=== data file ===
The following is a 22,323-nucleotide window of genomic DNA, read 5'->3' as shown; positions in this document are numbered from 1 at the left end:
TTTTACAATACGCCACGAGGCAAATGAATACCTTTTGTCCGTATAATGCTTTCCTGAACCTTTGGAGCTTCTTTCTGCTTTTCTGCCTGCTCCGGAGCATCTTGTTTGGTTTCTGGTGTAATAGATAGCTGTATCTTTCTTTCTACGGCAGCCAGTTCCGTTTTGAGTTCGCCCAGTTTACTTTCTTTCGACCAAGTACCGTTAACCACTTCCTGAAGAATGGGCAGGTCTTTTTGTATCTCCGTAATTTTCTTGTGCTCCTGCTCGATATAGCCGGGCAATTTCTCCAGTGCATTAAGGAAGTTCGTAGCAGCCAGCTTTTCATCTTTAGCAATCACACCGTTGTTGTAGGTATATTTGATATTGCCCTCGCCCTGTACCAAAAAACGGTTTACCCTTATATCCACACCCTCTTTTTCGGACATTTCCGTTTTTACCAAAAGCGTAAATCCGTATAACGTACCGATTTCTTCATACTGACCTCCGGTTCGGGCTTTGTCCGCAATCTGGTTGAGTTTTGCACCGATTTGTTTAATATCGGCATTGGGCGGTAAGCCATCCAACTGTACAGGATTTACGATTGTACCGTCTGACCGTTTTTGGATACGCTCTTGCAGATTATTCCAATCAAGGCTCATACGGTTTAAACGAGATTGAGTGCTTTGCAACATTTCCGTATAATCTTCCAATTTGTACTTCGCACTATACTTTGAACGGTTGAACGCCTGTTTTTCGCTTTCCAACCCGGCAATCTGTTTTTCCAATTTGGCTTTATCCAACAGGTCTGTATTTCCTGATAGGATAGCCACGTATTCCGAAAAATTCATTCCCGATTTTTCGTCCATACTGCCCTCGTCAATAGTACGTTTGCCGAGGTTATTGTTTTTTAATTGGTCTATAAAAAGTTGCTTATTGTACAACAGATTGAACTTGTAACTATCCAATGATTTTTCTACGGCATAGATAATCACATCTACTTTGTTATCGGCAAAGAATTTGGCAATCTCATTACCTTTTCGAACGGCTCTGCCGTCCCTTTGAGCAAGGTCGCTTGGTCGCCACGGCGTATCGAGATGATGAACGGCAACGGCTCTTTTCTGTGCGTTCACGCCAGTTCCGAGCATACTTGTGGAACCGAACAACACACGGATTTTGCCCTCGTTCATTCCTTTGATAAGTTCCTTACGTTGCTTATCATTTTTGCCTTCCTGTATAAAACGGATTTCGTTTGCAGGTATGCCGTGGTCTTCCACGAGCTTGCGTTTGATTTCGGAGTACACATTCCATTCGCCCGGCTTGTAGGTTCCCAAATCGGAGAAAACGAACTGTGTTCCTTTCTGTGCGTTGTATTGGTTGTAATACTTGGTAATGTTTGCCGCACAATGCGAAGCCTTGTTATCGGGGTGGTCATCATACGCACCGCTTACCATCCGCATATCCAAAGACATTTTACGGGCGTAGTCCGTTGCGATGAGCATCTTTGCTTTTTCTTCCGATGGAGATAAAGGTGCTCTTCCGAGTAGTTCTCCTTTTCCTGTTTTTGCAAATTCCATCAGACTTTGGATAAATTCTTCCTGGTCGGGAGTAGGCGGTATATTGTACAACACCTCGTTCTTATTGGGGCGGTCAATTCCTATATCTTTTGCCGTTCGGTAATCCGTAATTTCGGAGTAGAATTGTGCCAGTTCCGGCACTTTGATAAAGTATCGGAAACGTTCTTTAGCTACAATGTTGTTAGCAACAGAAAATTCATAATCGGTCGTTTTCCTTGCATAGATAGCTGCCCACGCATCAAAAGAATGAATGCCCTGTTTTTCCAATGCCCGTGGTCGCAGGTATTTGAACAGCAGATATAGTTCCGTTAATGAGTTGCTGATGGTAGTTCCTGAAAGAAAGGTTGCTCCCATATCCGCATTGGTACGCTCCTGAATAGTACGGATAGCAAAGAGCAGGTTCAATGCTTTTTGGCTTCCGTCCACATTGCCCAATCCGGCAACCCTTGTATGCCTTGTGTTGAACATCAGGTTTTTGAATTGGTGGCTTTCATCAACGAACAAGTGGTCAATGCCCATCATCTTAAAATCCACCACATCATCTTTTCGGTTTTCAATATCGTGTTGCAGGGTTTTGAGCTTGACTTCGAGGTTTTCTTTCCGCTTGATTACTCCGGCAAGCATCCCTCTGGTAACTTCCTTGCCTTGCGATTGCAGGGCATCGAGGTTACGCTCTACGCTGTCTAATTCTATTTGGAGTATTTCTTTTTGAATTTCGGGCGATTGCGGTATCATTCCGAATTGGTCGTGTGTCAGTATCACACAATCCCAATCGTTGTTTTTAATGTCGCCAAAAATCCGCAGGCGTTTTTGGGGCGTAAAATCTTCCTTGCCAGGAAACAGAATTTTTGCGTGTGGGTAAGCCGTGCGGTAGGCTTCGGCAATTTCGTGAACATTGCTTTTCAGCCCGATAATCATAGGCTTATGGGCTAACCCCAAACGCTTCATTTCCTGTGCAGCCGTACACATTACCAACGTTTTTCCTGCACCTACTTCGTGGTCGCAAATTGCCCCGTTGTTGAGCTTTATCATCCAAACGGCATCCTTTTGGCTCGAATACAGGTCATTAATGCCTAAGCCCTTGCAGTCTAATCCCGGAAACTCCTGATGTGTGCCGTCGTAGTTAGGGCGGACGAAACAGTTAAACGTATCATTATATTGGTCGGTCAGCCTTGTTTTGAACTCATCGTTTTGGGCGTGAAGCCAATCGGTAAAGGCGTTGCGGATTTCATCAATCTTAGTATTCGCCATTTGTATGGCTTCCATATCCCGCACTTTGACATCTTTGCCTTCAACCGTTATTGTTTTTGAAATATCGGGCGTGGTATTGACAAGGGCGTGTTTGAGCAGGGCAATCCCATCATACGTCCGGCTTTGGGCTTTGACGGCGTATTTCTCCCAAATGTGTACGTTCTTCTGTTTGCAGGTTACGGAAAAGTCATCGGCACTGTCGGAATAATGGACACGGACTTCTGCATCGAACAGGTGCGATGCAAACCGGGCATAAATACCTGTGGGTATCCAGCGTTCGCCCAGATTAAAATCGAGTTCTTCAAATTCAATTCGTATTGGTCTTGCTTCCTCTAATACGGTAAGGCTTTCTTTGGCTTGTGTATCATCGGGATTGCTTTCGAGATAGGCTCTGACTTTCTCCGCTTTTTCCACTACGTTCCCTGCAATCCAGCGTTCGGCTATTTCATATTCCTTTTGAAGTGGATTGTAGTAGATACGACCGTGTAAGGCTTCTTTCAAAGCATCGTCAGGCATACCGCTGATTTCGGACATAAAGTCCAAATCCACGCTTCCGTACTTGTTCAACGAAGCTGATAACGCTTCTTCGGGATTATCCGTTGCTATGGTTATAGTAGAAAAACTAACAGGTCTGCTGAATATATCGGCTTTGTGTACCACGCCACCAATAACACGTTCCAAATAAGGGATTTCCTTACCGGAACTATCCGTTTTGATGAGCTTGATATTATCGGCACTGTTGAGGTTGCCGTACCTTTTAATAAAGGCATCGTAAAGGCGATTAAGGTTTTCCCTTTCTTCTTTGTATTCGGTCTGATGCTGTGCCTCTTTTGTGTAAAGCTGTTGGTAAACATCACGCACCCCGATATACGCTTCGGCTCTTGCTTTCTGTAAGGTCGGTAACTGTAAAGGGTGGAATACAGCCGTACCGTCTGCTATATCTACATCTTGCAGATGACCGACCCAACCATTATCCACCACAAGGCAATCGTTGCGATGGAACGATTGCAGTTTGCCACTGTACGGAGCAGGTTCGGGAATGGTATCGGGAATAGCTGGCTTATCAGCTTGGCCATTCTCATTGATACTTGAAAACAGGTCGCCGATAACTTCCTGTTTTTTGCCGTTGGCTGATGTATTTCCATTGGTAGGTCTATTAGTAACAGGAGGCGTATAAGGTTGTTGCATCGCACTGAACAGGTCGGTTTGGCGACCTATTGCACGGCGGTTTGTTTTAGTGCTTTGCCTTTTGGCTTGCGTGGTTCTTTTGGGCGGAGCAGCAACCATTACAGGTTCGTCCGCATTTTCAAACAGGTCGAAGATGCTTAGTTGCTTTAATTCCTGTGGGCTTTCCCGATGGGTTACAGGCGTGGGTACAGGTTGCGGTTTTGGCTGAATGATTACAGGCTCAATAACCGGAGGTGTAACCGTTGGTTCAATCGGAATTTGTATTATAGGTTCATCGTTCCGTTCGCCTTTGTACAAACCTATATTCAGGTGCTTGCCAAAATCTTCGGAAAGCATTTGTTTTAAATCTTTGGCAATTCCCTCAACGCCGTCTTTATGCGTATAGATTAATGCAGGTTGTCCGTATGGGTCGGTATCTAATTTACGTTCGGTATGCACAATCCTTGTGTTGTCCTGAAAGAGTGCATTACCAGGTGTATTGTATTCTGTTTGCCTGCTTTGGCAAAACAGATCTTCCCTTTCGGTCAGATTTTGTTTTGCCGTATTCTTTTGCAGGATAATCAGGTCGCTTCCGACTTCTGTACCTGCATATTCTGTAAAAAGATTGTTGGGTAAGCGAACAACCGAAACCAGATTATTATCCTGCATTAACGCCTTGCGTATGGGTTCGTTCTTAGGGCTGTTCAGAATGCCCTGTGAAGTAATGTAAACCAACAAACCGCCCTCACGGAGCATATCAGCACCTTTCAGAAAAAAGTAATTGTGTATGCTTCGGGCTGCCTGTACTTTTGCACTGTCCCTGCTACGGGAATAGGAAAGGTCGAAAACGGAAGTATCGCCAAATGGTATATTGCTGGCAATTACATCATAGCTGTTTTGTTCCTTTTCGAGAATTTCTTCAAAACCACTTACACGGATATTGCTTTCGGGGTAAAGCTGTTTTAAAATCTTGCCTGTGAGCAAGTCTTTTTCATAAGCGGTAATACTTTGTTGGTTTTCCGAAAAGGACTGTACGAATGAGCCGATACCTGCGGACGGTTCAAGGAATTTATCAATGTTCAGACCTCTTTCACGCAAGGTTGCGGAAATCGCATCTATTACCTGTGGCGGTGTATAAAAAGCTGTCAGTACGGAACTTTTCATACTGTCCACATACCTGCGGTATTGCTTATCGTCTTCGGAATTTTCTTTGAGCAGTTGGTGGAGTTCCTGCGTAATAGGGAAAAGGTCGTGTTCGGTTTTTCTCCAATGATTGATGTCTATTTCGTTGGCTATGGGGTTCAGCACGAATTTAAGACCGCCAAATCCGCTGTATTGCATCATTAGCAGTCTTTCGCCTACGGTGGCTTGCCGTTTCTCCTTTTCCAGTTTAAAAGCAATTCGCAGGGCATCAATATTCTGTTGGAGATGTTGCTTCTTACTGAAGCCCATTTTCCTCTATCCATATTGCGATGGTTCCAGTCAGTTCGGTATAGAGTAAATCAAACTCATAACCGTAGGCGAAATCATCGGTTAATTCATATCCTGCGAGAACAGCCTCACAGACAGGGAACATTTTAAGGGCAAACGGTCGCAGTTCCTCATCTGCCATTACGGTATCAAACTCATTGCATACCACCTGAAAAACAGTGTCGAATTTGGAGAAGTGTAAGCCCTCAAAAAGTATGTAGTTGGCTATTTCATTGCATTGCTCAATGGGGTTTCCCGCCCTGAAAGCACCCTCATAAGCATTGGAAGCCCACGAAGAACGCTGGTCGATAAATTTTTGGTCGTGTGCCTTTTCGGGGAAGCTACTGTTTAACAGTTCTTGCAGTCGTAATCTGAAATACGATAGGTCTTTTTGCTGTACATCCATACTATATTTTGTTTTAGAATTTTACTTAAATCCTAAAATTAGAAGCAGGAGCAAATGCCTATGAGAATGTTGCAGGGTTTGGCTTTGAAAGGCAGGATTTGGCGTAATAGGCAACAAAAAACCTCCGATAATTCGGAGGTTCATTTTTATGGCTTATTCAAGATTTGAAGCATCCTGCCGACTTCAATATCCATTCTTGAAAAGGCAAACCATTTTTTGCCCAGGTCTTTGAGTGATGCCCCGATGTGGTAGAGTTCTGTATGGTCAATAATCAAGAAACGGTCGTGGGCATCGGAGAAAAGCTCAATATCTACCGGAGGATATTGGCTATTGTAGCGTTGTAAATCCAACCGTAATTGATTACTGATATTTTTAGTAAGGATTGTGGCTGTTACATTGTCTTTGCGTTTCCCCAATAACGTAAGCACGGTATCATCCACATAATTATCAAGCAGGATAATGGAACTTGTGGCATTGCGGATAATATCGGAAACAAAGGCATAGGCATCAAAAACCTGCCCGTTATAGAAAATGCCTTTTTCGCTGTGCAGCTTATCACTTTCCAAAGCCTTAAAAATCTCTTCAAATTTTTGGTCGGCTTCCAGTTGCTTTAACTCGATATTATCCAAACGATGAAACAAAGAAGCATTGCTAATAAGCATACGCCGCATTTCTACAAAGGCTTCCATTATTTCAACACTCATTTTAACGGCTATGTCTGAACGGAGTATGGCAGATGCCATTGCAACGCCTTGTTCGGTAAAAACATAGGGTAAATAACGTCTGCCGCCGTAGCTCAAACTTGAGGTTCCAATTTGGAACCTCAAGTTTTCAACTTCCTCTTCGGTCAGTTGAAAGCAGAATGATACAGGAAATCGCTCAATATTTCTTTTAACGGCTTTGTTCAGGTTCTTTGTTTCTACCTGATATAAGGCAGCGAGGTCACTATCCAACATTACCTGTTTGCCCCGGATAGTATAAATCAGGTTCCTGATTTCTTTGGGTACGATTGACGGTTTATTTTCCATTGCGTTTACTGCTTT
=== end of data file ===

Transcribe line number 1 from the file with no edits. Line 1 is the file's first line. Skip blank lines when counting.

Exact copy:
The following is a 22,323-nucleotide window of genomic DNA, read 5'->3' as shown; positions in this document are numbered from 1 at the left end: